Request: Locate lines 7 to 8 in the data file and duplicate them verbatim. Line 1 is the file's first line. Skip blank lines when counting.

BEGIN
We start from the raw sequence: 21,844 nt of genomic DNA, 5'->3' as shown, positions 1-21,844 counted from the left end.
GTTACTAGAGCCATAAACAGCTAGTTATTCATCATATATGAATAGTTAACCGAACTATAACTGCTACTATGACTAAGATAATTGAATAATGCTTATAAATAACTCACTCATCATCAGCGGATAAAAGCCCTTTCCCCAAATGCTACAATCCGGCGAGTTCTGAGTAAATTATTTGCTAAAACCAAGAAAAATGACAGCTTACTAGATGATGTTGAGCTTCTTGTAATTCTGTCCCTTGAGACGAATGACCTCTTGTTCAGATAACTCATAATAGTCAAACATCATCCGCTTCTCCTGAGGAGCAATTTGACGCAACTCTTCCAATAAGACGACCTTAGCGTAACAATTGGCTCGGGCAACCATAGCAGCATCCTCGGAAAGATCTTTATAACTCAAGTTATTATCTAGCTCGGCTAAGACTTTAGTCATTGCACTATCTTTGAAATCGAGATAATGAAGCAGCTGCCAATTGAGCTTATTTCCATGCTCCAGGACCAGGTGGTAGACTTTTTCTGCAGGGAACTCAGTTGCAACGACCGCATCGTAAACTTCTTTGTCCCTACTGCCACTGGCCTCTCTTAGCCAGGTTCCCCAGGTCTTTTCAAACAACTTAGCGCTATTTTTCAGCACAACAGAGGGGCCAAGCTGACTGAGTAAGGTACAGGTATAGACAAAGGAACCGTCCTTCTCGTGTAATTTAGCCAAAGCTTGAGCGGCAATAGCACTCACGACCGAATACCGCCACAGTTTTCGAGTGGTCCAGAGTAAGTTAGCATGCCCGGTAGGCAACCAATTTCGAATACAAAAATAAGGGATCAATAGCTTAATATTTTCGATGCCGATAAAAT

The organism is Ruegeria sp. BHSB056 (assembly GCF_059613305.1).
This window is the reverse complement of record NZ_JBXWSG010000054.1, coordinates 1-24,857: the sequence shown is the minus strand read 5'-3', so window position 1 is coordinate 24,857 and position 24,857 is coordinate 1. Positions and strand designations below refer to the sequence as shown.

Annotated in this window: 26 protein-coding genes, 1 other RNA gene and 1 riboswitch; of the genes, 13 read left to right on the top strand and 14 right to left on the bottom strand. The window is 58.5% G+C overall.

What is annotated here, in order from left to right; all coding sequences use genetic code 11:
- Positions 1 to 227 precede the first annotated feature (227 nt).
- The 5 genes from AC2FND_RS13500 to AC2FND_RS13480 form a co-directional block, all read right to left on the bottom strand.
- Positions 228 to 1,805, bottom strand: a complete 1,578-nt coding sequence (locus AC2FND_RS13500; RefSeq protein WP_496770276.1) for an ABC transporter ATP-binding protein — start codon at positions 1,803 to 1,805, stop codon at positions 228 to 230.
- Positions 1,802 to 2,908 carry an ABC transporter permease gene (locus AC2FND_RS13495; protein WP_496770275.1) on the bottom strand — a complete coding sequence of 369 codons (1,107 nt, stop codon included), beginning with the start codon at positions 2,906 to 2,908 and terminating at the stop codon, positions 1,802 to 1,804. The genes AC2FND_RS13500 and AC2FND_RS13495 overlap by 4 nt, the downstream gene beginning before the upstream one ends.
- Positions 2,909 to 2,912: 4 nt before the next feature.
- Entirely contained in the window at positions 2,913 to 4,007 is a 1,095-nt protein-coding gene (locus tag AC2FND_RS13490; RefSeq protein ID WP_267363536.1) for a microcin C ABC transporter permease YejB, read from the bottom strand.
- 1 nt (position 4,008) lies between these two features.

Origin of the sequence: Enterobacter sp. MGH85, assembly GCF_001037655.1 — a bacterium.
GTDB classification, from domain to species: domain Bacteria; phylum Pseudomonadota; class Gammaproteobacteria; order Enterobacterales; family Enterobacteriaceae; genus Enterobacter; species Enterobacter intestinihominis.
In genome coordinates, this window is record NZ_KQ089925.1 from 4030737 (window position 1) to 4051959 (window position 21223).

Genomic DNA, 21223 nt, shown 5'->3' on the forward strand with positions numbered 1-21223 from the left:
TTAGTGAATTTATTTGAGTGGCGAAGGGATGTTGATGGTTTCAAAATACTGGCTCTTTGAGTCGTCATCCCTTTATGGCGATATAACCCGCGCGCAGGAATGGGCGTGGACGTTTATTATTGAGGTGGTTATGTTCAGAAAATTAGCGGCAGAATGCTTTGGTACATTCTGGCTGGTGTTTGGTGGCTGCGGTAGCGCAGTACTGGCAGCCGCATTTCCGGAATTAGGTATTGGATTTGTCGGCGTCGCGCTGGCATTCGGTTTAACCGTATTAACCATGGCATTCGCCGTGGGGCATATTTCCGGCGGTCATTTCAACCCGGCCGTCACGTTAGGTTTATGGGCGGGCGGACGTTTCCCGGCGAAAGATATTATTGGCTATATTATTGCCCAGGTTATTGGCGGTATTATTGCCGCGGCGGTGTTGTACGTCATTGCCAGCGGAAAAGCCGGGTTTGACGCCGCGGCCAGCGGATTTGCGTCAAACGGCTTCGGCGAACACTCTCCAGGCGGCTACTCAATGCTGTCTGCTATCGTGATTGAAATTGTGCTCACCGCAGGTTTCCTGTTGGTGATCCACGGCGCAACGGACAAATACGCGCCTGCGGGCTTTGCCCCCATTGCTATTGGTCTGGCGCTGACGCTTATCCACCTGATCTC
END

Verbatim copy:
- Positions 1 to 227 precede the first annotated feature (227 nt).
- The 5 genes from AC2FND_RS13500 to AC2FND_RS13480 form a co-directional block, all read right to left on the bottom strand.